Saturday, March 21, 2015

butterscotch banana tarte tatin.

March is one of those funny months where I get particularly confused when it comes to eating.  Winter citrus is kind of done and the farmers markets are practically empty except for potatoes and some sad looking carrots. At this point one just feels sick of everything (most notably their winter boots and parkas).  

But usually in March I begin to develop a fondness for bananas. Slathered in peanut butter they make for a most excellent breakfast and nestled in pockets of butterscotch they become a most epic dessert. The kind of dessert that transports you to a place that isn't New York on the first day of spring when it's supposed to snow 3-6 inches (I think we all need to be transported to our happy place right about now.)

Tarte tatin is one fancy looking dessert.  People squeal for it.  But in all honesty it's one of the simplest things you can make.  It's essentially ripe fruit, sugar, and puff-pastry.  It's a one pan dish!  Let's think about that for a second.  This butterscotch banana one is EVERYTHING I want to be eating right now seeing as bananas and caramel just go together.  I recommend serving generous wedges to the ones you love and topping each slice with a scoop of vanilla ice cream and a  sprinkle of cooca nibs (for crunch).  It serves as a nice distraction from everything else.   

Butterscotch Banana Tarte Tatin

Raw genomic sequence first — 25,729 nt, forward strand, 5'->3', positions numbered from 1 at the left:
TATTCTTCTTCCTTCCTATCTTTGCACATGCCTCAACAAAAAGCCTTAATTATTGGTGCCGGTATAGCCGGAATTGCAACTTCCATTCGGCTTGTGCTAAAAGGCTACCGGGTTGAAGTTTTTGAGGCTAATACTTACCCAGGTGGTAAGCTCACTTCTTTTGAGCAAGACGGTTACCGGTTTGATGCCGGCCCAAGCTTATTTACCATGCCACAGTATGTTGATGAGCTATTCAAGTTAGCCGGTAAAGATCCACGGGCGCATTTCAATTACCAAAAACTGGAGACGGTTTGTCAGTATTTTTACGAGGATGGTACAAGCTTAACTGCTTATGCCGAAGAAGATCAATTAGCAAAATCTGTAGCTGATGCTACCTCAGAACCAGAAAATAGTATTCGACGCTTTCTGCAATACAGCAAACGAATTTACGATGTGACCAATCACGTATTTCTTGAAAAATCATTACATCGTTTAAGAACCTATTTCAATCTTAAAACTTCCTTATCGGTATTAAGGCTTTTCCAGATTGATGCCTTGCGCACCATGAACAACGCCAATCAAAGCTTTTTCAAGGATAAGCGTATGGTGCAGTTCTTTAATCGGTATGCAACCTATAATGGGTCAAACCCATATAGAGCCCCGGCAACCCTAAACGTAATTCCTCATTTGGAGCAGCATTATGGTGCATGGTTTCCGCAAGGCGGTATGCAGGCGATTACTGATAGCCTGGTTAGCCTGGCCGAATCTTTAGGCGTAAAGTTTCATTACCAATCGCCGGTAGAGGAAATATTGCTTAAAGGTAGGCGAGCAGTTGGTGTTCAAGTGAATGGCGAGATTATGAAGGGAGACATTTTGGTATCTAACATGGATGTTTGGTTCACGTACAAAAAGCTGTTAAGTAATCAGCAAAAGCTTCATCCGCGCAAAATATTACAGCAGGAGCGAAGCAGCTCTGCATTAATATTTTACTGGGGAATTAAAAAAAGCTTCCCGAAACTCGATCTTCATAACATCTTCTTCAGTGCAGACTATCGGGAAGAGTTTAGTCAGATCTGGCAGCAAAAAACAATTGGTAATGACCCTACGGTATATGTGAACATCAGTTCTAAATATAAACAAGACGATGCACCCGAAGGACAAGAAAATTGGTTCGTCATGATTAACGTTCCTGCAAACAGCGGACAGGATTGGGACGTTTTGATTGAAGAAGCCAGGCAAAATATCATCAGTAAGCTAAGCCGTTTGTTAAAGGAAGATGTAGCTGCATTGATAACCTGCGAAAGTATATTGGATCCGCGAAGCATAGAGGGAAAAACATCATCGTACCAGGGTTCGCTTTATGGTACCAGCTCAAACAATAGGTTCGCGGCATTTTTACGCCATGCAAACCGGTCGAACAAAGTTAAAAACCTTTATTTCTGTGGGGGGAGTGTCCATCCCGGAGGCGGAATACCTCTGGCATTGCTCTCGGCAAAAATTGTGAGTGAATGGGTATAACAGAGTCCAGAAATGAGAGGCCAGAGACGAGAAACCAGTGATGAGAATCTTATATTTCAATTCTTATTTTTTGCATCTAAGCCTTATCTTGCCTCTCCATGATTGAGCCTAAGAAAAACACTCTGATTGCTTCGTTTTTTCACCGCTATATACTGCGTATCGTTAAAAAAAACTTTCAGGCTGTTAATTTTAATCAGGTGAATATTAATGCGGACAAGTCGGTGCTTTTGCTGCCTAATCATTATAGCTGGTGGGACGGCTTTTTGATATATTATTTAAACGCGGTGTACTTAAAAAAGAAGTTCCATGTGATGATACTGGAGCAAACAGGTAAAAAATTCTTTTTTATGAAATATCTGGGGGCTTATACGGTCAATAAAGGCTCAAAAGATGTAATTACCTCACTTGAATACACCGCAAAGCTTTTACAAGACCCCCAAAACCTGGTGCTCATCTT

Recipe from the Smitten Kitchen Cookbook

All-purpose flour, for work surface
1 sheet frozen puff-pastry dough, thawed in the refrigerator for 1 day (I beg of you to get the all-butter one by Dufour)
3 tablespoons unsalted butter
1/2 cup packed dark-brown sugar
1/2 teaspoon sea salt flakes
5 large ripe (but not speckled) bananas, peeled, halved lengthwise
1 teaspoon vanilla extract
2 tbsp bourbon or Scotch (optional)
Vanilla ice cream and cocoa nibs (optional), for serving

For this recipe, you’ll need a 9 or 10-inch heavy-duty skillet (cast-iron works great). Preheat your oven to 400°F (200°C). Roll out your puff pastry on a floured surface to a 9- [or 10] inch circle, and trim if necessary. Place the pastry between two pieces of wax paper and transfer to the fridge until needed. 

Melt the butter in the skillet over medium-high heat. Stir in the sugar and salt. Cook, stirring frequently to make sure the sugar doesn't burn, until the mixture turns medium amber, about 3 minutes. Arrange the bananas in the skillet, overlapping them slightly. Cook, without stirring, for 3 minutes. Drizzle the vanilla and the alcohol of your choice (if using) over the bananas, and cook until most of the liquor has evaporated and the liquid has thickened, about 1-2 minutes. Remove the bananas from heat. Place the pastry round on top of the bananas, and transfer it to the oven.

Bake until the pastry is golden brown and puffed, about 25 minutes. Remove the tarte from the oven, and carefully invert the tart onto a serving plate. Serve with vanilla ice cream.  

No comments:

Post a Comment